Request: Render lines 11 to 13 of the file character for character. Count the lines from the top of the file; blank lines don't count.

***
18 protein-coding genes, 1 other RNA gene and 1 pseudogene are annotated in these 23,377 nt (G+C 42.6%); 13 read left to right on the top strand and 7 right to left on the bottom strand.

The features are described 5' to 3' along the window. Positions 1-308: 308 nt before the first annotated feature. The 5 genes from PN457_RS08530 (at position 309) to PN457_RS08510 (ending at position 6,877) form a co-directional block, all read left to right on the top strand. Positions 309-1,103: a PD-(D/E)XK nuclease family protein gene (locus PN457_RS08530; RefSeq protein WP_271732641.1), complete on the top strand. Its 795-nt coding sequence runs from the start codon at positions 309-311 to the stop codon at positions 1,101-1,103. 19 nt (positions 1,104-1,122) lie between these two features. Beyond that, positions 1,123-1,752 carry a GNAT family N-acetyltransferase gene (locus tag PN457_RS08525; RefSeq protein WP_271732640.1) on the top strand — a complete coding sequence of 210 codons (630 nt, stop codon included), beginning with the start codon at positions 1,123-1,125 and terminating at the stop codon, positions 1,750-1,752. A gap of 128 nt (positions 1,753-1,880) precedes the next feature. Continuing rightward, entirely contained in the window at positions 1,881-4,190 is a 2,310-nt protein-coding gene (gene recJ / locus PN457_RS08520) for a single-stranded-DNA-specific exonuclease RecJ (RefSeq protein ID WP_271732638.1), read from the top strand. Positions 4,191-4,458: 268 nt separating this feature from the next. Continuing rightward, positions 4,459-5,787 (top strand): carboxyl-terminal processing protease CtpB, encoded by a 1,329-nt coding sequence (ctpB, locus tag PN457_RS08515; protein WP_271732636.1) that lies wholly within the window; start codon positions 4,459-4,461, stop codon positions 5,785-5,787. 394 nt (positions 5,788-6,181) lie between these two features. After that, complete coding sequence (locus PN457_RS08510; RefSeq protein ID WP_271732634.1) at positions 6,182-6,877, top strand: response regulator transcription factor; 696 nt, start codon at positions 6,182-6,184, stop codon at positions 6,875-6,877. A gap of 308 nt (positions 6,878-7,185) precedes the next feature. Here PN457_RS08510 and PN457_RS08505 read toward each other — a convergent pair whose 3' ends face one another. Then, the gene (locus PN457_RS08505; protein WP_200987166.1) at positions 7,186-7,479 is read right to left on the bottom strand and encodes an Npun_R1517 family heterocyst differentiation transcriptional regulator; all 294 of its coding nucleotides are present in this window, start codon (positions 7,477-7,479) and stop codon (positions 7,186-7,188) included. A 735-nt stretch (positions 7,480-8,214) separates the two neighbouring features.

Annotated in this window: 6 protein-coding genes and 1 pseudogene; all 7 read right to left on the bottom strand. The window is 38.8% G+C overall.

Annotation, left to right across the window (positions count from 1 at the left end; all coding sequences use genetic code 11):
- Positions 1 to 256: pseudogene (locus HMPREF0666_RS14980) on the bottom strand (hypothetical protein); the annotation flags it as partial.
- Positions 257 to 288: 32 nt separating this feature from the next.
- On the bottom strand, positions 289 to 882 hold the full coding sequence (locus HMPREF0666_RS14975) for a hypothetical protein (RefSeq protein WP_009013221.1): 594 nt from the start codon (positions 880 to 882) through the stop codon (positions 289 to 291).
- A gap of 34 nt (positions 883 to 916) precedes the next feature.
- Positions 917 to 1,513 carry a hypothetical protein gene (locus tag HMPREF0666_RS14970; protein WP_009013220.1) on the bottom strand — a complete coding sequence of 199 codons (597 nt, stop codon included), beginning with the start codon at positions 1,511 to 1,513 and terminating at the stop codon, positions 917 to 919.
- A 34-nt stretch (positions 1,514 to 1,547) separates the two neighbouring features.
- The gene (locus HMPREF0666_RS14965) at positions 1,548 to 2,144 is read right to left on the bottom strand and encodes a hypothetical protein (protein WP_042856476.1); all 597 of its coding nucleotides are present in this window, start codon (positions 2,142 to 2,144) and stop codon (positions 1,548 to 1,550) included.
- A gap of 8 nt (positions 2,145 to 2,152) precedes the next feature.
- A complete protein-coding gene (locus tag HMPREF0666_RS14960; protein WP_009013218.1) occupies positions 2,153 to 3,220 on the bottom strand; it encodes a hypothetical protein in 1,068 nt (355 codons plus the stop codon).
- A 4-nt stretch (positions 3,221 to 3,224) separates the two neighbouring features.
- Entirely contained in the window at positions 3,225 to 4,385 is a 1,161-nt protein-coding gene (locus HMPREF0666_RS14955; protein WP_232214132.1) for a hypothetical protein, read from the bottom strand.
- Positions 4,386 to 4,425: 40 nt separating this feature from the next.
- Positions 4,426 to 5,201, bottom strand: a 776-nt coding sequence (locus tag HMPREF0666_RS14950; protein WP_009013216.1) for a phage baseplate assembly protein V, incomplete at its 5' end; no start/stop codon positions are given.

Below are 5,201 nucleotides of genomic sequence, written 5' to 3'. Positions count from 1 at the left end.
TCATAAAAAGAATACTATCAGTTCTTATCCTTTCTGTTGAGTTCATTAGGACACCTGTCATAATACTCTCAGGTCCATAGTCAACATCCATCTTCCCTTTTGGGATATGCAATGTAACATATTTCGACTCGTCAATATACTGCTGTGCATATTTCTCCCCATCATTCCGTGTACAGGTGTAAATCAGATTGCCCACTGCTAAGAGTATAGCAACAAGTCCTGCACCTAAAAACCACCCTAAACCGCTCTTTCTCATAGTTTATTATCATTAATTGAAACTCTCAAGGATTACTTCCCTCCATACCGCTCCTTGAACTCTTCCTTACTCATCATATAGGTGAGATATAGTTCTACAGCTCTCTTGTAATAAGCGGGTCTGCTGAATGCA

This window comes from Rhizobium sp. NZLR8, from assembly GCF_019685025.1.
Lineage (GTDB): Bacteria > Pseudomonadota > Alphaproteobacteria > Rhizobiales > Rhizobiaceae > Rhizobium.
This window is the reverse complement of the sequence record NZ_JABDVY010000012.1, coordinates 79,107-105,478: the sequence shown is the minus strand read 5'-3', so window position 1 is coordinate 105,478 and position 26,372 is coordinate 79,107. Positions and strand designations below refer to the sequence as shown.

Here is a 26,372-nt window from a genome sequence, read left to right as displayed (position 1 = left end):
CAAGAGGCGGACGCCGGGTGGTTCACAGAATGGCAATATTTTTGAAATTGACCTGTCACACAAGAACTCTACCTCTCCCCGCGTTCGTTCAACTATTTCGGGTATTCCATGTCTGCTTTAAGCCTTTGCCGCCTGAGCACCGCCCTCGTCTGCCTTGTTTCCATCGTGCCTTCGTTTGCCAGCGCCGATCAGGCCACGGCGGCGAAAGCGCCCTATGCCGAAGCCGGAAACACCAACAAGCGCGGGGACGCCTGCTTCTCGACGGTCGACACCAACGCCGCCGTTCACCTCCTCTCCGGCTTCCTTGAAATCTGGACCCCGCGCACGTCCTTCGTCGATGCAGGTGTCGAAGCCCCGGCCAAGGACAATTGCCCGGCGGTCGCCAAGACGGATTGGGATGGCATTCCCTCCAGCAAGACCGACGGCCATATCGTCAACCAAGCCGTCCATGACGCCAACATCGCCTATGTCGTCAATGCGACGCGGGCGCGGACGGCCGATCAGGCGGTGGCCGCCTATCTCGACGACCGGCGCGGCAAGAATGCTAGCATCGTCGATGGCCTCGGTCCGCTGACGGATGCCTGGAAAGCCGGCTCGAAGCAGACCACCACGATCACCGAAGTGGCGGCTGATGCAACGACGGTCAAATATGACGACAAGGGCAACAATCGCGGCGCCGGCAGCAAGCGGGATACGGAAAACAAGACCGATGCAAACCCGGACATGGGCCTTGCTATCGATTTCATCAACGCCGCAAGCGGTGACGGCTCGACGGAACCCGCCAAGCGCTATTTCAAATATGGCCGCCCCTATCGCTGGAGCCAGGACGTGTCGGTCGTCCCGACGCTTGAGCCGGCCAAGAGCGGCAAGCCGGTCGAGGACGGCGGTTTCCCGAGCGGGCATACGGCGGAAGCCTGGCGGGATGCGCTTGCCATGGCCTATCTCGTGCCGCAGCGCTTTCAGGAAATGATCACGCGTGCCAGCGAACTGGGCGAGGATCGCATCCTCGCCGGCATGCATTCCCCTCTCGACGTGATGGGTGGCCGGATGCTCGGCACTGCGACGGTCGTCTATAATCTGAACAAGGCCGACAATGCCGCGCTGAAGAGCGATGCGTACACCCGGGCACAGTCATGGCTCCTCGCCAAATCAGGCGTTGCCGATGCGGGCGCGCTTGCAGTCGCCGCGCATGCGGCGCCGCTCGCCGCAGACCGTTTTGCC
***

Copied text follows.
- The gene (locus HMPREF0666_RS14965) at positions 1,548 to 2,144 is read right to left on the bottom strand and encodes a hypothetical protein (protein WP_042856476.1); all 597 of its coding nucleotides are present in this window, start codon (positions 2,142 to 2,144) and stop codon (positions 1,548 to 1,550) included.
- A gap of 8 nt (positions 2,145 to 2,152) precedes the next feature.
- A complete protein-coding gene (locus tag HMPREF0666_RS14960; protein WP_009013218.1) occupies positions 2,153 to 3,220 on the bottom strand; it encodes a hypothetical protein in 1,068 nt (355 codons plus the stop codon).